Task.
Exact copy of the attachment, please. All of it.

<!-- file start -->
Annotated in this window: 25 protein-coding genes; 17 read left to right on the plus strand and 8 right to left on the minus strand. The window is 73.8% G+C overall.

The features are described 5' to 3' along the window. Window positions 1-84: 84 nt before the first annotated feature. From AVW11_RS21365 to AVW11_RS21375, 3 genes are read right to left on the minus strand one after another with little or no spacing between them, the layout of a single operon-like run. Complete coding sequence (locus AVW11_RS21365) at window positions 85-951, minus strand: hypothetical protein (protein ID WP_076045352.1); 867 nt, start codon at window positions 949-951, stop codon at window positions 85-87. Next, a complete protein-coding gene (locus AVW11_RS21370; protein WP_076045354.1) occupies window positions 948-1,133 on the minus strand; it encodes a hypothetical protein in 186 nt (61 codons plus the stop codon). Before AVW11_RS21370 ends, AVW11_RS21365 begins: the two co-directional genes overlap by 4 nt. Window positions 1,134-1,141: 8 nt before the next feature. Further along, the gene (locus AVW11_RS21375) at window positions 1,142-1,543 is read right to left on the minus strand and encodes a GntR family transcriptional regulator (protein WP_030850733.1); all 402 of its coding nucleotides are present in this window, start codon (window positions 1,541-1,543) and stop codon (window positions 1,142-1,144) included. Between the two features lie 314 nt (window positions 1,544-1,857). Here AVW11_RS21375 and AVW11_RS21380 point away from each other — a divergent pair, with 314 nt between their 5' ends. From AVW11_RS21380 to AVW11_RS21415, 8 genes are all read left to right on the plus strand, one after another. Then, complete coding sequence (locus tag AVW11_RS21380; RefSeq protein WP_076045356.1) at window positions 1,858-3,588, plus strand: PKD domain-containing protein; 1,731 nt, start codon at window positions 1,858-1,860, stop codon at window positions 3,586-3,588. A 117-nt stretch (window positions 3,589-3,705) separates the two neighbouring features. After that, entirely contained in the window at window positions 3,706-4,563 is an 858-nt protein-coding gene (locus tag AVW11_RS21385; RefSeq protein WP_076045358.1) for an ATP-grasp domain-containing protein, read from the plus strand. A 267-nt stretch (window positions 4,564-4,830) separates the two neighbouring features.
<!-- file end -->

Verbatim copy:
Annotated in this window: 25 protein-coding genes; 17 read left to right on the plus strand and 8 right to left on the minus strand. The window is 73.8% G+C overall.

The features are described 5' to 3' along the window. Window positions 1-84: 84 nt before the first annotated feature. From AVW11_RS21365 to AVW11_RS21375, 3 genes are read right to left on the minus strand one after another with little or no spacing between them, the layout of a single operon-like run. Complete coding sequence (locus AVW11_RS21365) at window positions 85-951, minus strand: hypothetical protein (protein ID WP_076045352.1); 867 nt, start codon at window positions 949-951, stop codon at window positions 85-87. Next, a complete protein-coding gene (locus AVW11_RS21370; protein WP_076045354.1) occupies window positions 948-1,133 on the minus strand; it encodes a hypothetical protein in 186 nt (61 codons plus the stop codon). Before AVW11_RS21370 ends, AVW11_RS21365 begins: the two co-directional genes overlap by 4 nt. Window positions 1,134-1,141: 8 nt before the next feature. Further along, the gene (locus AVW11_RS21375) at window positions 1,142-1,543 is read right to left on the minus strand and encodes a GntR family transcriptional regulator (protein WP_030850733.1); all 402 of its coding nucleotides are present in this window, start codon (window positions 1,541-1,543) and stop codon (window positions 1,142-1,144) included. Between the two features lie 314 nt (window positions 1,544-1,857). Here AVW11_RS21375 and AVW11_RS21380 point away from each other — a divergent pair, with 314 nt between their 5' ends. From AVW11_RS21380 to AVW11_RS21415, 8 genes are all read left to right on the plus strand, one after another. Then, complete coding sequence (locus tag AVW11_RS21380; RefSeq protein WP_076045356.1) at window positions 1,858-3,588, plus strand: PKD domain-containing protein; 1,731 nt, start codon at window positions 1,858-1,860, stop codon at window positions 3,586-3,588. A 117-nt stretch (window positions 3,589-3,705) separates the two neighbouring features. After that, entirely contained in the window at window positions 3,706-4,563 is an 858-nt protein-coding gene (locus tag AVW11_RS21385; RefSeq protein WP_076045358.1) for an ATP-grasp domain-containing protein, read from the plus strand. A 267-nt stretch (window positions 4,564-4,830) separates the two neighbouring features.